Understand who is utilising the software and gaining feedback.

The users of any process managed by external workforce software is one of the most important factors in my eyes. If you don’t have visibility on user’s opinions then you don’t get a real view of how the population feel about the processes/services you are managing. The value you are looking to gain might have a positive or negative effect on your user community so getting a snapshot on the impacts is important.

Ensure you can report, and extract data, on key workflow steps and financial information.

I have always lived by the mantra of “If you can’t report on something how can you judge the effectiveness of what you are doing”. Of course, we should never forget about how our gut feels about a situation, but to justify your feelings having data to back it up is essential. It should be a given in today’s software world, but still double check that you can report on all those key elements of your processes. For example, you may have objectives around improving the time it takes to onboard workers into your business, that means that you need to be clear that each step in that process is reportable so you can be data driven in your decision making. Don’t forget the detail, there might be a specific check or process that is causing you issues and without the data behind it you 100% will not be able to identify what’s working well and what’s not.

Have data alignment between integrated systems and your provider(s) software where necessary.

The synchronisation of business structure, financial data and specific data associated to engaging extended workers is a significant element to have. In the last ten years I have not come across many businesses that don’t utilise an integrated solution into extended worker software. Where I have seen businesses have issues with tracking value has been around the post implementation maintenance of data. For example, I have experienced several businesses that implemented an integrated solution for managing purchase order numbers which on go-live worked seamlessly. They fell short because no validations were implemented to monitor the performance and alignment of that data which then had downstream impacts on invoicing KPI’s. If your data is not aligned correctly then you will see impacts on the value you look to expect.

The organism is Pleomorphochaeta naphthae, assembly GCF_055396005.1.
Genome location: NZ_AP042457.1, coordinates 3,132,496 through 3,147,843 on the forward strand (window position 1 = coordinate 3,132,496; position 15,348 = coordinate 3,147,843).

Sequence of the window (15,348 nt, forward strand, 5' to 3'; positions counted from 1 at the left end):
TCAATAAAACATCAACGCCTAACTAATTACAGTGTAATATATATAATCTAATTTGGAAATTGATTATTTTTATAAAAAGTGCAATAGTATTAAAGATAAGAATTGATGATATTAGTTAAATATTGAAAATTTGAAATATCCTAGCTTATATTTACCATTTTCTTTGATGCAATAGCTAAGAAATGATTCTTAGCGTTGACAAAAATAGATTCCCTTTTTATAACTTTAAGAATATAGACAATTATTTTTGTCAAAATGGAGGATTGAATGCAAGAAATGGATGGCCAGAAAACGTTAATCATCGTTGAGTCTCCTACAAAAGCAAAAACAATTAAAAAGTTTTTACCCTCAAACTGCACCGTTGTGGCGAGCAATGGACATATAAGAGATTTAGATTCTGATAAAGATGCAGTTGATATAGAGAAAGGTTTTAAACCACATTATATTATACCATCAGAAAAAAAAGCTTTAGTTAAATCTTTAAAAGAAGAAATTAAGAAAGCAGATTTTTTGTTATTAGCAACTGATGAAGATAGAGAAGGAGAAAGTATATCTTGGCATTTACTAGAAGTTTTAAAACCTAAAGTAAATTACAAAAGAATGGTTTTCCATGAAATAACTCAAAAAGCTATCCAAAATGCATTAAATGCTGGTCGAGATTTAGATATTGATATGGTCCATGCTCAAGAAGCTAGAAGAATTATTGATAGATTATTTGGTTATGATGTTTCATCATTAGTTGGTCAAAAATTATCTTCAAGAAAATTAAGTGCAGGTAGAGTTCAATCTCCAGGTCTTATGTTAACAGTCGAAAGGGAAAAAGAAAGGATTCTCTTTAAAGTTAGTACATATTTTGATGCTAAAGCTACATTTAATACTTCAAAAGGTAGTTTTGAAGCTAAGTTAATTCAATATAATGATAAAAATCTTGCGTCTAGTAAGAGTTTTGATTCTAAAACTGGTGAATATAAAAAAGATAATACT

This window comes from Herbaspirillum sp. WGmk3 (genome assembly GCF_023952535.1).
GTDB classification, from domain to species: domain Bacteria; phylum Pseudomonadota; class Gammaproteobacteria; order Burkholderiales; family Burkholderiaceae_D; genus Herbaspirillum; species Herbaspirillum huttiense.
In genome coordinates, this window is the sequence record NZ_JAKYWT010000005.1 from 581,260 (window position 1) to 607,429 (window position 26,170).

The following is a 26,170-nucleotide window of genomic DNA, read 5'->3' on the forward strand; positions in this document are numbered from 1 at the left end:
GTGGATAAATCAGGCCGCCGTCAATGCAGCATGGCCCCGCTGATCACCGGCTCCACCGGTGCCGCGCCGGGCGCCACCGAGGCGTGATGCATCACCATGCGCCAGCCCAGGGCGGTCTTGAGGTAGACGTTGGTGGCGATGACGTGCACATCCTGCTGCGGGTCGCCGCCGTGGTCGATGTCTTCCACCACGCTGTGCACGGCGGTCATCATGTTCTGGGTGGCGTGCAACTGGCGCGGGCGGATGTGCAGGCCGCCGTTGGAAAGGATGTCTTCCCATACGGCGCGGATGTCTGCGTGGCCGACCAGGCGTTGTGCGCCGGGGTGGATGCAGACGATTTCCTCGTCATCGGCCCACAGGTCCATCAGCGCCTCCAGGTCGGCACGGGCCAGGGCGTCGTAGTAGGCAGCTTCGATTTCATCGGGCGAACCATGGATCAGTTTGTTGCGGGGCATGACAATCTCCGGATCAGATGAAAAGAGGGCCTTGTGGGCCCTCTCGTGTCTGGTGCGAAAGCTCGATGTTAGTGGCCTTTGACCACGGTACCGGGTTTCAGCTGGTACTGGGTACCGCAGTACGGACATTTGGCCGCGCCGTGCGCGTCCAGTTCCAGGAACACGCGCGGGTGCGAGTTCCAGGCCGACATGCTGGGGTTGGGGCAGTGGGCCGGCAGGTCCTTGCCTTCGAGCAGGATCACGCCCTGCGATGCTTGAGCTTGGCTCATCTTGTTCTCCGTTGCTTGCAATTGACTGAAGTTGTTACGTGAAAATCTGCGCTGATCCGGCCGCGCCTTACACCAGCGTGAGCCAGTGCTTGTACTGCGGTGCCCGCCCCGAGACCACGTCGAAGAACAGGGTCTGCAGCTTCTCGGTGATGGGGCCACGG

Governance in place to monitor and manage software gaps, issues, and enhancements.

Some providers offer these services as a part of their software, but there are a number that don’t. Whatever the method is, please ensure that you have one in place. If you are not capturing and tracking gaps, issues, and enhancements you can’t review what’s going on and what’s been done to enhance the value you are getting. It’s important to remember that the project of engaging software is not just about implementation. The project should be seen as the full length of your engagement with providers, implementation is just one phase, going into ‘business as usual’ is another phase. I have seen more success from businesses that treat the management of software this way, it ensures that resources involved forge to a common goal. Gaining specific objectives can just be seen as new milestone to work towards, just like you would with an implementation go-live.